IT never ceases to amaze me how few Scots have actually read the Act of Union. If they did, they would probably be amazed at how such a paltry document could define their existence as a citizen – formerly subject – of the United Kingdom.

For the majority of the 25 articles are concerned with matters such as tax and customs duties and the ramifications of these agreements, such as a unified weights and measures system. Precious little is stated about what the UK would become.

It was in this week in 1707 that the Scottish Parliament met for its final discussions and votes on the Articles of Union. In just three short days, the parliament took the momentous decisions which affect us to this day.

The run-up to the final vote had begun the previous year with the negotiations between the English and Scottish commissioners. The outcome was inevitable since Queen Anne and her supporters outnumbered their opponents in both parliaments.

But the Country Party, as the opponents of the Union were known in Scotland, put up a good fight against the Court Party and the Squadrone Volante who favoured the Union – many, if not most of whom, had been bribed to vote for it.

There was also great public discontent, even riots, across Scotland, as the process of uniting the two parliaments gathered pace. England had sent a spy, the author Daniel Defoe no less, and he reported: “A Scots rabble is the worst of its kind … for every Scot in favour there is 99 against.”

From the outset, the Duke of Queensberry, as the Queen’s High Commissioner, made it clear that the Scottish Parliament had to agree to the Union in order to preserve the Protestant succession to the throne. Article 2 states: “All Papists, and Persons marrying Papists, shall be excluded from, and forever incapable to inherit, possess, or enjoy the Imperial Crown of Great Britain, and the Dominions thereunto belonging, or any Part thereof.”

The Union is therefore institutionally sectarian. If Meghan Markle was Jewish, Muslim or atheist, Harry could keep his place in the line of succession. If she was Roman Catholic, he’d be out.

Back in 1706-07, the Scottish Parliament was only too happy to agree that article, and in return the Court Party and its supporters got what they wanted – access to English markets and consequently the protection of the Royal Navy.

So to the denouement: on January 14, the 25th and final Article was approved by the Scottish Parliament.

It has caused controversy ever since: “THAT all Laws and Statutes in either Kingdom, so far as they are contrary to, or inconsistent with the Terms of these Articles, or any of them, shall, from and after the Union cease and become void and shall be so declared to be, by the respective Parliaments of the said Kingdoms.”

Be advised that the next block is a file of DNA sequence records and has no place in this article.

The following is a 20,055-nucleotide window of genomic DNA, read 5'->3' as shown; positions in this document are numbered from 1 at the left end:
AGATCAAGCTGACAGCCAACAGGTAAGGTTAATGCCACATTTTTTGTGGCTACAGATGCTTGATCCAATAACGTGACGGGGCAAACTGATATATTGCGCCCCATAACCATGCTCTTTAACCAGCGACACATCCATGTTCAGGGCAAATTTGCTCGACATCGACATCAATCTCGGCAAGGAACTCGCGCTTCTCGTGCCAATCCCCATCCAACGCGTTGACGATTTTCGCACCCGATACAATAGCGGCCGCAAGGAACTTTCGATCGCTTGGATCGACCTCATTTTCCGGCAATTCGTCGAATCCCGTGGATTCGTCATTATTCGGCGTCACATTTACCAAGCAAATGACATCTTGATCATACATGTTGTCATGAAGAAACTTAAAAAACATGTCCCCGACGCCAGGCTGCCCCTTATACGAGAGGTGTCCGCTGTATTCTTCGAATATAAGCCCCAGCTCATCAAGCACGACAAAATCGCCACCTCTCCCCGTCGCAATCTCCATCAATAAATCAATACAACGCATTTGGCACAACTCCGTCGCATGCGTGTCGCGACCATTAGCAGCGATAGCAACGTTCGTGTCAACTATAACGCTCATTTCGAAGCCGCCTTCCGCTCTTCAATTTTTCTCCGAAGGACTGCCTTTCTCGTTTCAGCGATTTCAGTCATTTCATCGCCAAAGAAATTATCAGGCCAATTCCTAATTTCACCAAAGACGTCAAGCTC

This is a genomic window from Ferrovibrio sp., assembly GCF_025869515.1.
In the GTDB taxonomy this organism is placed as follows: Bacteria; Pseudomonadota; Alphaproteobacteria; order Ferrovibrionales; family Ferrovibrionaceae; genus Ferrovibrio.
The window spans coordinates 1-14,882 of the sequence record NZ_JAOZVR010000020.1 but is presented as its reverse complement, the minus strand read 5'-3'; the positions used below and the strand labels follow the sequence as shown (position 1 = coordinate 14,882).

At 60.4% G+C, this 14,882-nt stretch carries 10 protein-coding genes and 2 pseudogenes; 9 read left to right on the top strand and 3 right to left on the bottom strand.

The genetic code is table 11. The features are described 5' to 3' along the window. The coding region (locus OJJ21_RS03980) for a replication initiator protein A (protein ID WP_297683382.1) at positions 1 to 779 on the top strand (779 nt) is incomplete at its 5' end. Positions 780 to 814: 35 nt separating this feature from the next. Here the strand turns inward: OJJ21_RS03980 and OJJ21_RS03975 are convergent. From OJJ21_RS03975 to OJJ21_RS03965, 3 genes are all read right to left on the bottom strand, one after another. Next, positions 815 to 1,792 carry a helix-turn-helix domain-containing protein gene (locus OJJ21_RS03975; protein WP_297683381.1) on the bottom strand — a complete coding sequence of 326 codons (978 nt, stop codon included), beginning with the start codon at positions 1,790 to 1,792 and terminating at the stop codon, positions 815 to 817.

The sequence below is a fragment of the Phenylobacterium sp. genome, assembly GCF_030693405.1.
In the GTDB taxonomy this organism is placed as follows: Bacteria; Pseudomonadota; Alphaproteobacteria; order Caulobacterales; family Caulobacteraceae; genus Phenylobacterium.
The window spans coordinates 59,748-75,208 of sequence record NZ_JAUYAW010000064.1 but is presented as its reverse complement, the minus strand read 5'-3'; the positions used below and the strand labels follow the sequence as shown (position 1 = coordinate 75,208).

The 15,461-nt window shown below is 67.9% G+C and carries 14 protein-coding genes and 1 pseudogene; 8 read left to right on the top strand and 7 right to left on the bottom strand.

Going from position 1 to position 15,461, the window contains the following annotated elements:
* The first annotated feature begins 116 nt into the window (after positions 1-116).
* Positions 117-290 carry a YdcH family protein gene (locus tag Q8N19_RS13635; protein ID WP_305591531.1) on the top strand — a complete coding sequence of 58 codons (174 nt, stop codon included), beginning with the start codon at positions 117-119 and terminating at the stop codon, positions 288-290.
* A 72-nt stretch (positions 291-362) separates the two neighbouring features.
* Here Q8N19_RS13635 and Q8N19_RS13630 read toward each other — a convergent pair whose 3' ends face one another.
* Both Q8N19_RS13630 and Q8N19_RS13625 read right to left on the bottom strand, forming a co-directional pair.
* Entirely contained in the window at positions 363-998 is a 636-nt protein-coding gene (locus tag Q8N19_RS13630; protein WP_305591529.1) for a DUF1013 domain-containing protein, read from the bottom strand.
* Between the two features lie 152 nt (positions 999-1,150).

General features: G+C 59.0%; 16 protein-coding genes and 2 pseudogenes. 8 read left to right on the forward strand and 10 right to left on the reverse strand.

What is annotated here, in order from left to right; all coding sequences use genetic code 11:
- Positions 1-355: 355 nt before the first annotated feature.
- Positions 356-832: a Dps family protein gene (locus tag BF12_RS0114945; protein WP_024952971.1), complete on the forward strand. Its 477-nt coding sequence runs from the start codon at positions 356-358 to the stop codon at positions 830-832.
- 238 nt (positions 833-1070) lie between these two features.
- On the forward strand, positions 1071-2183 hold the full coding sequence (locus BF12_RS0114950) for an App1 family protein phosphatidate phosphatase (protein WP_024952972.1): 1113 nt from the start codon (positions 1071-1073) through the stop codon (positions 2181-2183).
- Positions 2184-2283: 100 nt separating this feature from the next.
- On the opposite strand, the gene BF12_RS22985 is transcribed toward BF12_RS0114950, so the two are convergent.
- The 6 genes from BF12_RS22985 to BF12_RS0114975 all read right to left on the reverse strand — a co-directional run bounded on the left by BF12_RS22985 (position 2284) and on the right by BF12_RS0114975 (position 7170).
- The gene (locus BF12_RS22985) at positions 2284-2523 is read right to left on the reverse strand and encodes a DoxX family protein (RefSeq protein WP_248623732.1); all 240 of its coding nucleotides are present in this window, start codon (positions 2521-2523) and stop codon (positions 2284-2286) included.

Does that mean that the Henry VIII powers cited by the UK Government are still in force? Might be a point to ponder for a lawyer.

The next day, January 15, the draft of an act for ratifying the Articles as “enlarged, explained and amended” was introduced.

On the morning of January 16 it was ordered that the Act for guaranteeing the Presbyterian Kirk be made part of the Act of Ratification. This was the last barrier to the success of the pro-Union party. The Kirk and Scots law were all preserved.

The final vote took place later that day. By 106 votes to 69, as noted in the Parliamentary Register which you can view online, the Scottish Parliament voted for the Act of Ratification, and the Union began on May 1. The public still protested, but the threat of military force against them was very real.

The official website of the Westminster Parliament gives a remarkably fair and accurate account of the proceedings. On the history pages of it states: “In contrast to the abortive negotiations for union of 1702-3, the English this time had gone out of their way to accommodate Scottish demands, particularly over access to English trade.

“Next the Scottish Parliament had to agree to the Articles of Union. This turned out to be arduous and was accomplished against a background of protest, often violent, in many parts of Scotland.”

Nor does the Parliament website shirk from acknowledging the manner in which the Union was put through the Scottish Parliament – corruption, basically.

It states: “Queensberry was appointed the Queen’s High Commissioner for the session and was responsible for a successful outcome. Honours, appointments, pensions and even arrears of pay and other expenses were distributed to clinch support from Scottish peers and MPs.”

In other words, our present Parliament in Westminster acknowledges that the Union was brought about by bribery and corruption.

The list of those who voted Scotland’s independence out of existence included three dukes – Montrose, Argyll and Roxburghe, Queensberry not being able to vote – two marquesses and 21 earls. Those who opposed the Union included one duke, one marquess and clan chiefs such as Sir Humphrey Colquhoun of Luss on Loch Lomondside. It would be interesting to see if the current occupiers of those titles are still for or against the Union.